Nigeria’s Economy to Feel COVID-19 Impact in Q2—NECA

May 26, 2020
Nigeria Employers’ Consultative Association NECA

By Modupe Gbadeyanka

The real impact of the coronavirus (COVID-19) pandemic would be felt in the Nigerian economy in the second quarter of 2020.

This was the submission of the Nigeria Employers Consultative Association (NECA) in a statement it issued on Monday in reaction to the Gross Domestic Product (GDP) figures released yesterday by the National Bureau of Statistics (NBS).

The bureau had said in the first quarter of this year, the growth rate of the nation’s economy slowed by 1.87 percent, with the non-oil sector contributing over 90 percent to the GDP.

The crashing of the price of crude oil at the global market has put a strain on the revenue of government to fund its 2020 budget and the benchmark has now been reduced to $25 per barrel.

Also, the global health crisis forced a lockdown in Lagos, Abuja and Ogun State for five weeks and at the moment, the economy is still operating at about 25 percent of its full capacity.

In the statement issued yesterday, the body of employers in the country said the effects of these external shocks would be felt on the economy in this present quarter.

According to the Director-General of NECA, Mr Timothy Olawale, Nigeria’s economy faced grave threat, like every other economy in the world, most especially oil-dependent economies.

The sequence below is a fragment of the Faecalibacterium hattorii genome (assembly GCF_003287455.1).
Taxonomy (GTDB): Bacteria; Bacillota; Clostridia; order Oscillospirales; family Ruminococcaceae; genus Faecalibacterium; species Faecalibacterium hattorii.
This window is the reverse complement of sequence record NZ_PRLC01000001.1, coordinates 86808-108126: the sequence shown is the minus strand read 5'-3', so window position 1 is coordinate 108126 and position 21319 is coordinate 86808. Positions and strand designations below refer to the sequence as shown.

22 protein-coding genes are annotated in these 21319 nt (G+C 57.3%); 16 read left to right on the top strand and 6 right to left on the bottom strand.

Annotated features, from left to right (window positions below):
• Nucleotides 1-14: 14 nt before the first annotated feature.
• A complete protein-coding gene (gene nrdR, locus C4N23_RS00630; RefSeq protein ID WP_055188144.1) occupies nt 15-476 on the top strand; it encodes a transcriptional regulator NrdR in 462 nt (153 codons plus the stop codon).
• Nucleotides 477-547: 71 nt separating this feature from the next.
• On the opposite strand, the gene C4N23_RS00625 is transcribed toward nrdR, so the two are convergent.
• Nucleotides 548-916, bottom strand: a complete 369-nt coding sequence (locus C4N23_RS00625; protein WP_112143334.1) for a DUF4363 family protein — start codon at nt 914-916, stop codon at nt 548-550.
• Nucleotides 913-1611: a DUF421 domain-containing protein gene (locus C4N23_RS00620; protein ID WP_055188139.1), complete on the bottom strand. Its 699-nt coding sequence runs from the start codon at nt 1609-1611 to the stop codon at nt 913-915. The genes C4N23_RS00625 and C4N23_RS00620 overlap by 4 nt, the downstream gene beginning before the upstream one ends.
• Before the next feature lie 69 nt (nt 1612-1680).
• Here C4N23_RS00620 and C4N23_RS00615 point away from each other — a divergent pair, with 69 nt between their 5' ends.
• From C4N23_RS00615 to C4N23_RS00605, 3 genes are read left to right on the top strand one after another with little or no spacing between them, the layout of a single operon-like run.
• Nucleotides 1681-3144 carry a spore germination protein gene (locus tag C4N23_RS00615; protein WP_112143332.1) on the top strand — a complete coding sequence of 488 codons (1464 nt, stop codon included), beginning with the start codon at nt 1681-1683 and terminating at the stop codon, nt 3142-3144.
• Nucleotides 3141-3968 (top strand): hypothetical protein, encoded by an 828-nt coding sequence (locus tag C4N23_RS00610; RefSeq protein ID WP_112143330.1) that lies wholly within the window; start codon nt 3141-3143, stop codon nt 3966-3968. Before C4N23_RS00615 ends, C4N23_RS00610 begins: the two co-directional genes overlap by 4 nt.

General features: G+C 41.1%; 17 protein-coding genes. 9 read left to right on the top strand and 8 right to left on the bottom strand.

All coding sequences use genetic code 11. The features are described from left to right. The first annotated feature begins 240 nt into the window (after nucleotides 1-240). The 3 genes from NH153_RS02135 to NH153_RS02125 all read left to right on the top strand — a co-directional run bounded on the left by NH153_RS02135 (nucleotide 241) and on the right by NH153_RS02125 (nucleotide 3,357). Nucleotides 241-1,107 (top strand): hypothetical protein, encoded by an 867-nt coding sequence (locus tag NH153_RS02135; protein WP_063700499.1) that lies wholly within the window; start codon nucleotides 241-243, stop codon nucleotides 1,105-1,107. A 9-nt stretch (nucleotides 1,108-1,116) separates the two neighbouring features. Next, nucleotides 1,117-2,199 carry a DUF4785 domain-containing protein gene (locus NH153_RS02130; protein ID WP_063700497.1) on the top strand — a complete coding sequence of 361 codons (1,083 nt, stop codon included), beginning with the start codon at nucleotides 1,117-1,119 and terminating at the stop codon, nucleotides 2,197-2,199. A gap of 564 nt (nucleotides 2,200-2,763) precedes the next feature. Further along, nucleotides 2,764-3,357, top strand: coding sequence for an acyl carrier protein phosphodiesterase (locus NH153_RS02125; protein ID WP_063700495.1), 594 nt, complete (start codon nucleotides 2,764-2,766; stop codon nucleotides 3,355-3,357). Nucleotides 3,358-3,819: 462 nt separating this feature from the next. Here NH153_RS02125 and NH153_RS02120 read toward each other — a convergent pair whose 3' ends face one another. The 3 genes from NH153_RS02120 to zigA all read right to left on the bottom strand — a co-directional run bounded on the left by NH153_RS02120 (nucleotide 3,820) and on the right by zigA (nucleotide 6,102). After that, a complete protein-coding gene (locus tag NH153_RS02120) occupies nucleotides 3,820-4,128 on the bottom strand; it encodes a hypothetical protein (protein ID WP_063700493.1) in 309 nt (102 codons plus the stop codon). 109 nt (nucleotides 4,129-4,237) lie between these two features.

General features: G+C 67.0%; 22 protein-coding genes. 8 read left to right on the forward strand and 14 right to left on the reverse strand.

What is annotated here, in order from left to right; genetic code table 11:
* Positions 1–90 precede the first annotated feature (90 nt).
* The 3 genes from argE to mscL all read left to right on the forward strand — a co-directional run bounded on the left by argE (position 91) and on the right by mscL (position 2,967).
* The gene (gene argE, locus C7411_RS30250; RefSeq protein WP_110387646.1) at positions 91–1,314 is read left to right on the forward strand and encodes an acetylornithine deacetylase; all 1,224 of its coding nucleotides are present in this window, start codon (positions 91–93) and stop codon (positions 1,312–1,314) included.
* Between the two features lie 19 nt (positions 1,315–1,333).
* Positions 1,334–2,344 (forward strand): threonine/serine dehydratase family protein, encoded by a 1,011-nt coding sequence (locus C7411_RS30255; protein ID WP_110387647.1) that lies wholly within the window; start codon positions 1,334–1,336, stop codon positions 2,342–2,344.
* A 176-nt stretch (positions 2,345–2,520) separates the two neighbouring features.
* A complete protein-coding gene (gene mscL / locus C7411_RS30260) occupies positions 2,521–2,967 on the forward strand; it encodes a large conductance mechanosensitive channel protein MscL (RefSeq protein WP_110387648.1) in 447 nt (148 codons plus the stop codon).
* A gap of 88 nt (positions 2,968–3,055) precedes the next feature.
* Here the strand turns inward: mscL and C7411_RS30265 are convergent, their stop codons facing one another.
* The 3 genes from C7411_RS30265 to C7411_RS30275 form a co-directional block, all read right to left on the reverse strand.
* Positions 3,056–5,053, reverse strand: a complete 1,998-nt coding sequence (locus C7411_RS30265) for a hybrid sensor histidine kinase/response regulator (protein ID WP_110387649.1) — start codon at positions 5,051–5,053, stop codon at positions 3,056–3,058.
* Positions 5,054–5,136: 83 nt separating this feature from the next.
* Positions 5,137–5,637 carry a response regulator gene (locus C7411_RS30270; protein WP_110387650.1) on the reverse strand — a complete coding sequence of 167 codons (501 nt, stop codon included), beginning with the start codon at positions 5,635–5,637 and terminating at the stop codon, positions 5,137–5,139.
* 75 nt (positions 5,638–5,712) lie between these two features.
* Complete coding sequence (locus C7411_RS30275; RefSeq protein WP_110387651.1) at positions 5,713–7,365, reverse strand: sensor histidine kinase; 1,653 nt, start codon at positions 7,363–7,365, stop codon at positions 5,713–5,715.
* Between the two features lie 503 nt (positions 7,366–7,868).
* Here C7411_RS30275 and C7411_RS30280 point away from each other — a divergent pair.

He noted that this was an indication of the headwinds the economy was facing from the coronavirus pandemic and low crude price occasioning a fall in government revenue, stating that a contraction is anticipated in the second quarter.

“The lockdown of the Nigerian economy commenced in April due to the pandemic. Therefore, the real impact of COVID-19 on the economy would be felt in the Q2 GDP result,” he declared.

He, therefore, called on the fiscal and monetary authorities to develop a more aggressive and decisive policies to sustain economic recovery in the wake of further decrease in oil price.

“We anticipate contraction in the second quarter, as the economy witnessed a six-week lockdown on the commercial nerves of the country.

“Similar trend was witnessed in the global economy, except China, whose consumption of fuel due to opening of industrial hubs and transportation could portend mild positive growth pattern due to demand for crude oil.

“There is the need for the fiscal and monetary authorities to develop a more aggressive and decisive policies to sustain an economic recovery in the wake of further low oil prices,” Mr Olawale said.

He called for stimulus packages for the worst-hit sectors of the economy in order to avoid contraction.

“We believe that more coordinated stimulus packages targeted at the worst-hit sectors of the economy would sustain the economy from experiencing contraction of 8.9 percent as predicted,” he stated.

Modupe Gbadeyanka

Modupe Gbadeyanka is a fast-rising journalist with Business Post Nigeria. Her passion for journalism is amazing. She is willing to learn more with a view to becoming one of the best pen-pushers in Nigeria. Her role models are the duo of CNN's Richard Quest and Christiane Amanpour.

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